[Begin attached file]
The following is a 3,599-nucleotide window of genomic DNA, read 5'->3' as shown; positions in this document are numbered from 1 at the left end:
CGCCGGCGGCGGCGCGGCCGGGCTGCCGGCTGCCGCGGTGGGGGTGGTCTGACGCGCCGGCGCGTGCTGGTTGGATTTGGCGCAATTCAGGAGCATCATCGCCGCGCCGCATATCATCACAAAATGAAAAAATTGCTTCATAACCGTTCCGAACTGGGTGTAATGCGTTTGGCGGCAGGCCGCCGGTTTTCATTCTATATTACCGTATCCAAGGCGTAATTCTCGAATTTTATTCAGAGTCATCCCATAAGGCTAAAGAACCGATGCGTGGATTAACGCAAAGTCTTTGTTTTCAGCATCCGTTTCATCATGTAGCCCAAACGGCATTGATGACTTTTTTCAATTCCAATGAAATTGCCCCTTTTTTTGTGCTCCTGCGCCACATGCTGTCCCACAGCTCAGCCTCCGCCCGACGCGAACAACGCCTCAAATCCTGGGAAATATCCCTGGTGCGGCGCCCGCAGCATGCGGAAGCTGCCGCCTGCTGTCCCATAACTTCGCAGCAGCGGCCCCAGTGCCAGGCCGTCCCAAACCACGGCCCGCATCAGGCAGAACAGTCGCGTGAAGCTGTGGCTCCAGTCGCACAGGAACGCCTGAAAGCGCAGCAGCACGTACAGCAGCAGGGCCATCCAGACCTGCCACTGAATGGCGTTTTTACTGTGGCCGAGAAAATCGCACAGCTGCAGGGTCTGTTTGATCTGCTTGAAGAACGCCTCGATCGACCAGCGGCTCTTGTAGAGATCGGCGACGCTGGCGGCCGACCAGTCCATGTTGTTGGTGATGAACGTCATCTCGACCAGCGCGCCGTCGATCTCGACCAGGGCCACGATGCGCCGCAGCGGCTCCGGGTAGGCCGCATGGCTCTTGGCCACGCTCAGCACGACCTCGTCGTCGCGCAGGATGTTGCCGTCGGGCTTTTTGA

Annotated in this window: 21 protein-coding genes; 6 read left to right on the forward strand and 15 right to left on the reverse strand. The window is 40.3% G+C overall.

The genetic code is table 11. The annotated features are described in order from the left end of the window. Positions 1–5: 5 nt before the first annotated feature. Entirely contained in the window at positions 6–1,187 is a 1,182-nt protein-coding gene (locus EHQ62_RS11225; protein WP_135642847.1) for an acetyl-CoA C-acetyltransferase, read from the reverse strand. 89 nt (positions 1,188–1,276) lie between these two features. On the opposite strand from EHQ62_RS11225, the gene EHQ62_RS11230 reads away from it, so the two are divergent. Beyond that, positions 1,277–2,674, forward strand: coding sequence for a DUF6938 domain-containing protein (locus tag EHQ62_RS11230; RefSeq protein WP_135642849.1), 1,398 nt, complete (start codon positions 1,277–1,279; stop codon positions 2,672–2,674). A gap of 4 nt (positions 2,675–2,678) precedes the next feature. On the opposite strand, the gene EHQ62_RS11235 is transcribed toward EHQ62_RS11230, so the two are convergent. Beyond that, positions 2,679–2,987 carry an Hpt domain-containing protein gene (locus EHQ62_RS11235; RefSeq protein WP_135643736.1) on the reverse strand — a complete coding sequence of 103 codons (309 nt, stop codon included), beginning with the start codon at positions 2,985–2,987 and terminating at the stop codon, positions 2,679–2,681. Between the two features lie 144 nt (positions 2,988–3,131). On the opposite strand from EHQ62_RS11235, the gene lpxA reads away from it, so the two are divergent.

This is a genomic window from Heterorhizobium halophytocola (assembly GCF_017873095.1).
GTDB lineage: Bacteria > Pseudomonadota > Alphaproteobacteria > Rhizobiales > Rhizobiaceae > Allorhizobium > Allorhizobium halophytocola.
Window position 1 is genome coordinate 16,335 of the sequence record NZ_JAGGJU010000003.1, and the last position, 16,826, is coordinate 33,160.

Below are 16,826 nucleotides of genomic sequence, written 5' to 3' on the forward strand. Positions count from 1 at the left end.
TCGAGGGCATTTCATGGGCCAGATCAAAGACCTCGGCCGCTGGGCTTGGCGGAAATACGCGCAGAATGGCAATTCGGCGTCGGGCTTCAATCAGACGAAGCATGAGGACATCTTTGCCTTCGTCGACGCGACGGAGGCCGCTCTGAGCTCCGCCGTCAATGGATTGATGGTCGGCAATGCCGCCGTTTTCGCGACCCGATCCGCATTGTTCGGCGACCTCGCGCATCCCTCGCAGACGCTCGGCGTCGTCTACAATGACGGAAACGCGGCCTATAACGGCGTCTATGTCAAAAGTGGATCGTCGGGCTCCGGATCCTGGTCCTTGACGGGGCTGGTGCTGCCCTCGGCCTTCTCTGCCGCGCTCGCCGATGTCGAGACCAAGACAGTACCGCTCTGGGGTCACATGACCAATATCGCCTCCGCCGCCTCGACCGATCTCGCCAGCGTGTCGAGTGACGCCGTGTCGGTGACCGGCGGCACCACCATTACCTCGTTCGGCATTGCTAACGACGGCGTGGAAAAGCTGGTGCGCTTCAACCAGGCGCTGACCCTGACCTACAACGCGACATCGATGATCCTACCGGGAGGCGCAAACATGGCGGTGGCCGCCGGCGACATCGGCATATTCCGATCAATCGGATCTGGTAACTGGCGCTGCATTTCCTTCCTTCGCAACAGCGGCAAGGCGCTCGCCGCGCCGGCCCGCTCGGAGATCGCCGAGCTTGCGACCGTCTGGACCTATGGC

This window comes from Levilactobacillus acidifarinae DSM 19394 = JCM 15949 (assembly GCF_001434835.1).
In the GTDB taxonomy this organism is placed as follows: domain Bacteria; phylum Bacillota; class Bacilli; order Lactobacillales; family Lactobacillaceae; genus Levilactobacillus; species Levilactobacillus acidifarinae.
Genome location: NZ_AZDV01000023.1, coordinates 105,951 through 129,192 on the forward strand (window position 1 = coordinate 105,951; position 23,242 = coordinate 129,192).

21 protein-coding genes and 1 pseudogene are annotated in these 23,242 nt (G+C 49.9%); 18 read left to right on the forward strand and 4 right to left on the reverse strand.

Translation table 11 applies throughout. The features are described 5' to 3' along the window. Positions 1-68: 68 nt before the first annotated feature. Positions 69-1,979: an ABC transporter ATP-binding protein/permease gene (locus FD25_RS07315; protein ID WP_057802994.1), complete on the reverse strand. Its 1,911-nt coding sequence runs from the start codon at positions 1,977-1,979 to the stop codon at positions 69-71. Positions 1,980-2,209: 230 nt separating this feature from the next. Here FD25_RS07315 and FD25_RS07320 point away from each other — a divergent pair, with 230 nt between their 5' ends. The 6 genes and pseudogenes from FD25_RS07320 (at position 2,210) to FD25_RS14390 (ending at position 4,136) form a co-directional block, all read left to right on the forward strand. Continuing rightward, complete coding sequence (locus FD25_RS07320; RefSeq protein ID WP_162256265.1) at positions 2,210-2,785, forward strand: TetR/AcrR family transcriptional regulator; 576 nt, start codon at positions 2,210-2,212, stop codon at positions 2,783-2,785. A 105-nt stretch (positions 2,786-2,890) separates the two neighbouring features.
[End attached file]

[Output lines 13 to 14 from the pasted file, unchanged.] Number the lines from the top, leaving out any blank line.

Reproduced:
21 protein-coding genes and 1 pseudogene are annotated in these 23,242 nt (G+C 49.9%); 18 read left to right on the forward strand and 4 right to left on the reverse strand.

Translation table 11 applies throughout. The features are described 5' to 3' along the window. Positions 1-68: 68 nt before the first annotated feature. Positions 69-1,979: an ABC transporter ATP-binding protein/permease gene (locus FD25_RS07315; protein ID WP_057802994.1), complete on the reverse strand. Its 1,911-nt coding sequence runs from the start codon at positions 1,977-1,979 to the stop codon at positions 69-71. Positions 1,980-2,209: 230 nt separating this feature from the next. Here FD25_RS07315 and FD25_RS07320 point away from each other — a divergent pair, with 230 nt between their 5' ends. The 6 genes and pseudogenes from FD25_RS07320 (at position 2,210) to FD25_RS14390 (ending at position 4,136) form a co-directional block, all read left to right on the forward strand. Continuing rightward, complete coding sequence (locus FD25_RS07320; RefSeq protein ID WP_162256265.1) at positions 2,210-2,785, forward strand: TetR/AcrR family transcriptional regulator; 576 nt, start codon at positions 2,210-2,212, stop codon at positions 2,783-2,785. A 105-nt stretch (positions 2,786-2,890) separates the two neighbouring features.